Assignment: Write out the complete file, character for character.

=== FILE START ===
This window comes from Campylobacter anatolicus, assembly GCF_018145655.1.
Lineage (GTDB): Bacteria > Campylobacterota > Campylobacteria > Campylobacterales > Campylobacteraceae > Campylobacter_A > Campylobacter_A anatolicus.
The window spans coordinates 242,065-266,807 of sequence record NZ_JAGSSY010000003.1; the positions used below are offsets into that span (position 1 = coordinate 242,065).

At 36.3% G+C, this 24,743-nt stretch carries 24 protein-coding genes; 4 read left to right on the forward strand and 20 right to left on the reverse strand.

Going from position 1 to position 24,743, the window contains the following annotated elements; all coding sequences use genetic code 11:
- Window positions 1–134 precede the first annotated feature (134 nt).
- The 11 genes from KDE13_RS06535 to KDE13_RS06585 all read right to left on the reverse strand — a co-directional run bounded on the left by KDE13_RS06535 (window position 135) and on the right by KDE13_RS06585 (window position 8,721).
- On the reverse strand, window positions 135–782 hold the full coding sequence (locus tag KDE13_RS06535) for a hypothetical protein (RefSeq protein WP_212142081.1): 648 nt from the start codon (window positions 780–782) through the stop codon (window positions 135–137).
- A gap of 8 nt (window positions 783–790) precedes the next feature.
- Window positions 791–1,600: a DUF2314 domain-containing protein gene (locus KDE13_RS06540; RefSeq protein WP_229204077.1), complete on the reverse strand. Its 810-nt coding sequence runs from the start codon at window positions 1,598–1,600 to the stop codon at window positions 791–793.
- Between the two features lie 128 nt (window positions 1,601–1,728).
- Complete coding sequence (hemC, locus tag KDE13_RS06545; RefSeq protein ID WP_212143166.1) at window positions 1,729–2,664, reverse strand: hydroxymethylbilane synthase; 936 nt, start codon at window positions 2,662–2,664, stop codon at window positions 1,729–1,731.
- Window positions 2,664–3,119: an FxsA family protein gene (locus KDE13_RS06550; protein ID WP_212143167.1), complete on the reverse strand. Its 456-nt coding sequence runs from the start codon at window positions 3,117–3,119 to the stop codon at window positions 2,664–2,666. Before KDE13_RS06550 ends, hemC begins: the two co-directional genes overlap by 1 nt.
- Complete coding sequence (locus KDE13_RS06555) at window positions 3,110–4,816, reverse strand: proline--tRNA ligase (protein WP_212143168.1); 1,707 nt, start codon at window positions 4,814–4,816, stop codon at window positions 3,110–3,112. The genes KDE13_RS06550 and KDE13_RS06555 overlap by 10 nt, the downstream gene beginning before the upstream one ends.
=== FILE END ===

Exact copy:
This window comes from Campylobacter anatolicus, assembly GCF_018145655.1.
Lineage (GTDB): Bacteria > Campylobacterota > Campylobacteria > Campylobacterales > Campylobacteraceae > Campylobacter_A > Campylobacter_A anatolicus.
The window spans coordinates 242,065-266,807 of sequence record NZ_JAGSSY010000003.1; the positions used below are offsets into that span (position 1 = coordinate 242,065).

At 36.3% G+C, this 24,743-nt stretch carries 24 protein-coding genes; 4 read left to right on the forward strand and 20 right to left on the reverse strand.

Going from position 1 to position 24,743, the window contains the following annotated elements; all coding sequences use genetic code 11:
- Window positions 1–134 precede the first annotated feature (134 nt).
- The 11 genes from KDE13_RS06535 to KDE13_RS06585 all read right to left on the reverse strand — a co-directional run bounded on the left by KDE13_RS06535 (window position 135) and on the right by KDE13_RS06585 (window position 8,721).
- On the reverse strand, window positions 135–782 hold the full coding sequence (locus tag KDE13_RS06535) for a hypothetical protein (RefSeq protein WP_212142081.1): 648 nt from the start codon (window positions 780–782) through the stop codon (window positions 135–137).
- A gap of 8 nt (window positions 783–790) precedes the next feature.
- Window positions 791–1,600: a DUF2314 domain-containing protein gene (locus KDE13_RS06540; RefSeq protein WP_229204077.1), complete on the reverse strand. Its 810-nt coding sequence runs from the start codon at window positions 1,598–1,600 to the stop codon at window positions 791–793.
- Between the two features lie 128 nt (window positions 1,601–1,728).
- Complete coding sequence (hemC, locus tag KDE13_RS06545; RefSeq protein ID WP_212143166.1) at window positions 1,729–2,664, reverse strand: hydroxymethylbilane synthase; 936 nt, start codon at window positions 2,662–2,664, stop codon at window positions 1,729–1,731.
- Window positions 2,664–3,119: an FxsA family protein gene (locus KDE13_RS06550; protein ID WP_212143167.1), complete on the reverse strand. Its 456-nt coding sequence runs from the start codon at window positions 3,117–3,119 to the stop codon at window positions 2,664–2,666. Before KDE13_RS06550 ends, hemC begins: the two co-directional genes overlap by 1 nt.
- Complete coding sequence (locus KDE13_RS06555) at window positions 3,110–4,816, reverse strand: proline--tRNA ligase (protein WP_212143168.1); 1,707 nt, start codon at window positions 4,814–4,816, stop codon at window positions 3,110–3,112. The genes KDE13_RS06550 and KDE13_RS06555 overlap by 10 nt, the downstream gene beginning before the upstream one ends.